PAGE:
On the other hand, I often think about what it means that Jesus is king. He declared that the Kingdom of God is at hand. As Christians, we are the King’s servants. And as in medieval days, every king needs kingdom workers. Some are knights who protect the subjects. Others are artisans, craftsmen, and merchants. Some till the land. Others heal the sick. Some educate and raise the young. Some herald the king’s news. Every role is significant if a kingdom is to function effectively and the king is to rule justly. No kingdom runs by itself.

So instead of thinking of Jesus as CEO of my modern-day company, it helps to imagine myself as a medieval serf at work in a particular corner of the king’s realm. I get a better sense of how my daily job might serve my king. I am entrusted with certain work and deployed as a kingdom servant. My labor helps my king bring peace and justice to the land.

So why bring this up in reference to suburban Christianity? Simply this - being a missional suburban Christian is not just for suburban pastors or church planters. It's for all of us who live and work in suburbia. More people work in suburbia than in center cities. Most new industry is developing in suburban and exurban areas, like these tech corridors found in edge cities distanced quite some way from traditional urban areas. So suburban Christianity is not just a matter of transformation of residential neighborhoods and subdivisions - it's also about transformation of suburban commerce, industry and business as well.


L.L. Barkat said...

A high calling indeed, especially since the suburbs have this rather "innocent" look about them, which is hard to penetrate with serious efforts for change.

Yet, there are issues to be tackled... industry and the environment for instance...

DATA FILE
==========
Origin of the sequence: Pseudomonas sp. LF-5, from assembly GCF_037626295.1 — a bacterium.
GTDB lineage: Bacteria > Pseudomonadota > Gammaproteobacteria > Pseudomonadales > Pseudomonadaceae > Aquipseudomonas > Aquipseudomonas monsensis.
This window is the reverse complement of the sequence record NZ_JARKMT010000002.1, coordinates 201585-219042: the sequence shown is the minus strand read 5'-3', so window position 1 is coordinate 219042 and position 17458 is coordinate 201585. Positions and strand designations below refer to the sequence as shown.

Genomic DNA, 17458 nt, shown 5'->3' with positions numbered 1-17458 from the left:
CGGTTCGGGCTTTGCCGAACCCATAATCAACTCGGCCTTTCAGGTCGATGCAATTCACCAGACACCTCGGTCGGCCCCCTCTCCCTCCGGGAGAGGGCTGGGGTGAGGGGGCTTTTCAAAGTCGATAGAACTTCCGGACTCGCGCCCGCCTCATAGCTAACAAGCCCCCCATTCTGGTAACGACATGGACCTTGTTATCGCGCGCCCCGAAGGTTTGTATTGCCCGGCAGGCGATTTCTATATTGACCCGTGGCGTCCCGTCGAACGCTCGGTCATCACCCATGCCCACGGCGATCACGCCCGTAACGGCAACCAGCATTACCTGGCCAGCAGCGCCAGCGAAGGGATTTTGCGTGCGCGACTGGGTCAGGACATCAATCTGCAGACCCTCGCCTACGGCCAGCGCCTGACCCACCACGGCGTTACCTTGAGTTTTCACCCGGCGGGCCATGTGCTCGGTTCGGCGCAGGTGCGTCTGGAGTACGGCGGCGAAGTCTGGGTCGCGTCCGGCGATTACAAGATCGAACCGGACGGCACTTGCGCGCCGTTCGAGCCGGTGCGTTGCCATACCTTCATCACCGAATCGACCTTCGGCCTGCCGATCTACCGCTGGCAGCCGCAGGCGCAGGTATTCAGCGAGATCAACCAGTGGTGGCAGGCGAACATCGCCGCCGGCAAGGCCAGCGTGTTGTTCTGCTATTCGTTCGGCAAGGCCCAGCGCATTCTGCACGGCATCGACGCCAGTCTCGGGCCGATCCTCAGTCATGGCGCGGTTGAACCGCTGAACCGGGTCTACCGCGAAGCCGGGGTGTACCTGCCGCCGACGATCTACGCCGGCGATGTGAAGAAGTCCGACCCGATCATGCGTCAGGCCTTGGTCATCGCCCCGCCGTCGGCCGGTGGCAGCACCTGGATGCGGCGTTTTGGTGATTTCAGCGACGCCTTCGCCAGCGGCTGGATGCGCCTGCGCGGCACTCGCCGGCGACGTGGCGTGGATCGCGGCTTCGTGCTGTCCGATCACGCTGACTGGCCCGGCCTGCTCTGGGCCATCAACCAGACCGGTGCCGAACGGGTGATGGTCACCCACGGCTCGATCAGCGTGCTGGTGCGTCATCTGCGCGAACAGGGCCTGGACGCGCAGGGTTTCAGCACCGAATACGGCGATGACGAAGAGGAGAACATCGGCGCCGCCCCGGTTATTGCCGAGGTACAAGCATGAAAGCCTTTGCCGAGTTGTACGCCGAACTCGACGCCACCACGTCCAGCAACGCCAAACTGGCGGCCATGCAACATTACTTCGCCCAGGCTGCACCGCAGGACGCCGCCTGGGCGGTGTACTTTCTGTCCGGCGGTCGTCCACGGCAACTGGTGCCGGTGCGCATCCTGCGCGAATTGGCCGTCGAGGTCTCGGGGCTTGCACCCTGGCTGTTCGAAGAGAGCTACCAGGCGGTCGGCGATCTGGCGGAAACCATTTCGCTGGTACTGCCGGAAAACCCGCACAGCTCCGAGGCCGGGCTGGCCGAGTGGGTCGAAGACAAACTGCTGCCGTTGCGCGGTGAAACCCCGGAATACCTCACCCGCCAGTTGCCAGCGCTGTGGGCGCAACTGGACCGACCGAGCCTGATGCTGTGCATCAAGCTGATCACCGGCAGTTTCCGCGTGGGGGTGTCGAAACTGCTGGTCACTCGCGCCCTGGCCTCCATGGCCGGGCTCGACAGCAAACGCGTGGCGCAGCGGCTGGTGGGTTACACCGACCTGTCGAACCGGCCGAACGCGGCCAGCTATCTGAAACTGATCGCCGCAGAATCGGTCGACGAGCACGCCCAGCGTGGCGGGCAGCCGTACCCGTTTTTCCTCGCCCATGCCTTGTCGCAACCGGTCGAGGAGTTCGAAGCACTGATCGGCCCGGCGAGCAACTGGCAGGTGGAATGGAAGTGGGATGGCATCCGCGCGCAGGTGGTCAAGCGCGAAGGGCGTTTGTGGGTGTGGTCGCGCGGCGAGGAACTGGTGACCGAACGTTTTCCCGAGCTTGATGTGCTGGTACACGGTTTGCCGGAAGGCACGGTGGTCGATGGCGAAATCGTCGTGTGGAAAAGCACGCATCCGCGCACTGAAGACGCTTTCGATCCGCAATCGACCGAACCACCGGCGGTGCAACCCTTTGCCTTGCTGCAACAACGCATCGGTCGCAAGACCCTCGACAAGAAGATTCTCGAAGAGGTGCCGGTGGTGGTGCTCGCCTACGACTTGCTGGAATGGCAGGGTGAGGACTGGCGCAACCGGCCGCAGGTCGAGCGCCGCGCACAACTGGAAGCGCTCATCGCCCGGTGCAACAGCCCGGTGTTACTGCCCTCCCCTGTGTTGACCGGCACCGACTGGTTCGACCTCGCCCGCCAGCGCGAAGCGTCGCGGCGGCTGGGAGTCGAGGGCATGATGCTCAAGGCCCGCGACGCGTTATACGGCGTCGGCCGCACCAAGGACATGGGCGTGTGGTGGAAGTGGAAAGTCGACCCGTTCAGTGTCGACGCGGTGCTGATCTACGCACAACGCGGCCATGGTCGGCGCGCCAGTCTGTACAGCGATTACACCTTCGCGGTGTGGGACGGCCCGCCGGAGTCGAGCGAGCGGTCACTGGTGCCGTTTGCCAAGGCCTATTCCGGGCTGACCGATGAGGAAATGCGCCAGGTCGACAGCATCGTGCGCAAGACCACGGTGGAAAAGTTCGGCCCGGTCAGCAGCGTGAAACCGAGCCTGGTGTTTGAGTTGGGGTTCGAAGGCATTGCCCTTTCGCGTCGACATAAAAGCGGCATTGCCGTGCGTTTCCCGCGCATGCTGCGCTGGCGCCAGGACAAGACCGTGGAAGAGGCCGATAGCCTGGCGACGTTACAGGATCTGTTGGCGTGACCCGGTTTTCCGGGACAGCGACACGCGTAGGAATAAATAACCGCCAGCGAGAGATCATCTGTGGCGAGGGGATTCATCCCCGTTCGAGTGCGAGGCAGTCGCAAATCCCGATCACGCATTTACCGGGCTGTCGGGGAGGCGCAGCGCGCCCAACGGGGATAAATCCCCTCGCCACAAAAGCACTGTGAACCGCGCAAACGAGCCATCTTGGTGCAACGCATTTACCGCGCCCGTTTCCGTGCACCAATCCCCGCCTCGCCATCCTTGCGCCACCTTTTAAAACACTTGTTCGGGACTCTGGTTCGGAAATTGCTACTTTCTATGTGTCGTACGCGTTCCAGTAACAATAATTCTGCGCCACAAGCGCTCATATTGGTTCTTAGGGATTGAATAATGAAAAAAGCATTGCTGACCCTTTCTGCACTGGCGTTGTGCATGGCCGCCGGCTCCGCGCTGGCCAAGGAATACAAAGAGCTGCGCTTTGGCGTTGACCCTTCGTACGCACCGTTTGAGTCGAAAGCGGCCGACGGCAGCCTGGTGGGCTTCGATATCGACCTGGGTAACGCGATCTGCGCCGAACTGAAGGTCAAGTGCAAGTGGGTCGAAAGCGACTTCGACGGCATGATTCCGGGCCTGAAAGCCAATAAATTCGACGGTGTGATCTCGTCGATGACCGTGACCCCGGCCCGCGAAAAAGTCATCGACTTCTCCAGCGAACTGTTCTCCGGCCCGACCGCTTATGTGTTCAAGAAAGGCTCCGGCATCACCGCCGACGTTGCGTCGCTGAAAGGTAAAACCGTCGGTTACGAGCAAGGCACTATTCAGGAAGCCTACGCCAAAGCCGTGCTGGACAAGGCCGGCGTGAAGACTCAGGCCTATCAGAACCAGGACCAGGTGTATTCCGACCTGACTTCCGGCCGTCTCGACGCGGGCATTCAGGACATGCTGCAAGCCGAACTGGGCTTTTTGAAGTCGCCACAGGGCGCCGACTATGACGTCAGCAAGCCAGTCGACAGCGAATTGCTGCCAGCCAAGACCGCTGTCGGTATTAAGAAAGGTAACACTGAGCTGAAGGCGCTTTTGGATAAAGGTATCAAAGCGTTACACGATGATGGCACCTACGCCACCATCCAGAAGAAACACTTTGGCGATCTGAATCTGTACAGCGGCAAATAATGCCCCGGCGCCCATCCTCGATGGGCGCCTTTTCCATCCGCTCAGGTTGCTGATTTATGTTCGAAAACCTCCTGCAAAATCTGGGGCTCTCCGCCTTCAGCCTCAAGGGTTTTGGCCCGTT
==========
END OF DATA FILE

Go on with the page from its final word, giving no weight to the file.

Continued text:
Tell me, are these issues you look at in your book? Very curious.

Al Hsu said...

The book addresses a number of key dynamics of suburban life, such as commuter culture and consumer culture, and it traces some of the history and sociology of suburban development in terms of industry and commerce. Some comments on environmental stewardship issues here and there. Alas, every book is necessarily selective and I couldn't cover everything that could have been covered, but I hope there's enough material to get readers thinking about a whole range of topics!

Mark Goodyear said...

Great post, Al, but I'm not biased or anything. : )

More than any of the writers on, you really hit it out of the ballpark every time.

And that's what being a missional Christian in our daily lives is all about. We should do everything with excellence--because we are seeking to honor our king with our work.

I guess that's why the CEO metaphor doesn't work too well for me. I mean, I could become a CEO (in theory). But I could never become a king.

In my work I don't aspire to be God--except in the sense that Christ's life of excellence and service is my model. Instead, I aspire to honor God and Jesus and the Spirit in all that I do.

(I apologize for the long comment. And I'm glad you liked the Wilhelm Scream.)